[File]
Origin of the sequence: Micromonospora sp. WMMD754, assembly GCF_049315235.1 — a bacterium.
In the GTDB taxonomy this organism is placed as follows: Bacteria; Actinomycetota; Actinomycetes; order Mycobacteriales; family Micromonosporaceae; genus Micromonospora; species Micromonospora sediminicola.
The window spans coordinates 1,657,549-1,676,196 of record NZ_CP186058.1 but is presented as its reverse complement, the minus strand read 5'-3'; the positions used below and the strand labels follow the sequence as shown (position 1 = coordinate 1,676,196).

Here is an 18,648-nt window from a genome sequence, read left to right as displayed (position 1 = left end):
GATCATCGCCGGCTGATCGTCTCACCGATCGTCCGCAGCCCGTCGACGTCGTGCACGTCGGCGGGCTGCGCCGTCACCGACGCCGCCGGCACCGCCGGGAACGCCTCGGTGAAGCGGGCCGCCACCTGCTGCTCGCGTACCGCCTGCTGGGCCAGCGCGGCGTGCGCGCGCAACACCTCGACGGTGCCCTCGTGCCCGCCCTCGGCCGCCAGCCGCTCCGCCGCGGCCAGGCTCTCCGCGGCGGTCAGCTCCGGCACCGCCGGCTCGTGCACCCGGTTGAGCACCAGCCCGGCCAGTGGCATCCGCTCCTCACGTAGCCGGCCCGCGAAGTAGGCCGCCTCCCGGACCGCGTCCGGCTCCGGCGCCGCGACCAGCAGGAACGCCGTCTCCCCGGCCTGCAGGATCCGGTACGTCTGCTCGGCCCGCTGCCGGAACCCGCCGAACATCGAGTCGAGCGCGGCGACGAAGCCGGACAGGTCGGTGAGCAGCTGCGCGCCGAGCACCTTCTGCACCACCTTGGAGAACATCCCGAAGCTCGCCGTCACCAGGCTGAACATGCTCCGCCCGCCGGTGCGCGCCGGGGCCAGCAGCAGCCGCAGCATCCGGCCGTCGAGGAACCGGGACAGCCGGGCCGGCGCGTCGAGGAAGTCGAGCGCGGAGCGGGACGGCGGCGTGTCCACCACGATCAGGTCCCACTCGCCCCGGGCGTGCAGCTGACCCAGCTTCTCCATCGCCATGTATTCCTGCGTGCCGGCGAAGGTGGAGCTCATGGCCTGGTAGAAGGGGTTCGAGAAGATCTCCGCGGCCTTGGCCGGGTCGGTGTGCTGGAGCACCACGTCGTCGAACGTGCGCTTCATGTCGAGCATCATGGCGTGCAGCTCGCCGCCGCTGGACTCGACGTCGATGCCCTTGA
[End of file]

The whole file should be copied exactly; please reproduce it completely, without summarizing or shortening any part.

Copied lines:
Origin of the sequence: Micromonospora sp. WMMD754, assembly GCF_049315235.1 — a bacterium.
In the GTDB taxonomy this organism is placed as follows: Bacteria; Actinomycetota; Actinomycetes; order Mycobacteriales; family Micromonosporaceae; genus Micromonospora; species Micromonospora sediminicola.
The window spans coordinates 1,657,549-1,676,196 of record NZ_CP186058.1 but is presented as its reverse complement, the minus strand read 5'-3'; the positions used below and the strand labels follow the sequence as shown (position 1 = coordinate 1,676,196).

Here is an 18,648-nt window from a genome sequence, read left to right as displayed (position 1 = left end):
GATCATCGCCGGCTGATCGTCTCACCGATCGTCCGCAGCCCGTCGACGTCGTGCACGTCGGCGGGCTGCGCCGTCACCGACGCCGCCGGCACCGCCGGGAACGCCTCGGTGAAGCGGGCCGCCACCTGCTGCTCGCGTACCGCCTGCTGGGCCAGCGCGGCGTGCGCGCGCAACACCTCGACGGTGCCCTCGTGCCCGCCCTCGGCCGCCAGCCGCTCCGCCGCGGCCAGGCTCTCCGCGGCGGTCAGCTCCGGCACCGCCGGCTCGTGCACCCGGTTGAGCACCAGCCCGGCCAGTGGCATCCGCTCCTCACGTAGCCGGCCCGCGAAGTAGGCCGCCTCCCGGACCGCGTCCGGCTCCGGCGCCGCGACCAGCAGGAACGCCGTCTCCCCGGCCTGCAGGATCCGGTACGTCTGCTCGGCCCGCTGCCGGAACCCGCCGAACATCGAGTCGAGCGCGGCGACGAAGCCGGACAGGTCGGTGAGCAGCTGCGCGCCGAGCACCTTCTGCACCACCTTGGAGAACATCCCGAAGCTCGCCGTCACCAGGCTGAACATGCTCCGCCCGCCGGTGCGCGCCGGGGCCAGCAGCAGCCGCAGCATCCGGCCGTCGAGGAACCGGGACAGCCGGGCCGGCGCGTCGAGGAAGTCGAGCGCGGAGCGGGACGGCGGCGTGTCCACCACGATCAGGTCCCACTCGCCCCGGGCGTGCAGCTGACCCAGCTTCTCCATCGCCATGTATTCCTGCGTGCCGGCGAAGGTGGAGCTCATGGCCTGGTAGAAGGGGTTCGAGAAGATCTCCGCGGCCTTGGCCGGGTCGGTGTGCTGGAGCACCACGTCGTCGAACGTGCGCTTCATGTCGAGCATCATGGCGTGCAGCTCGCCGCCGCTGGACTCGACGTCGATGCCCTTGA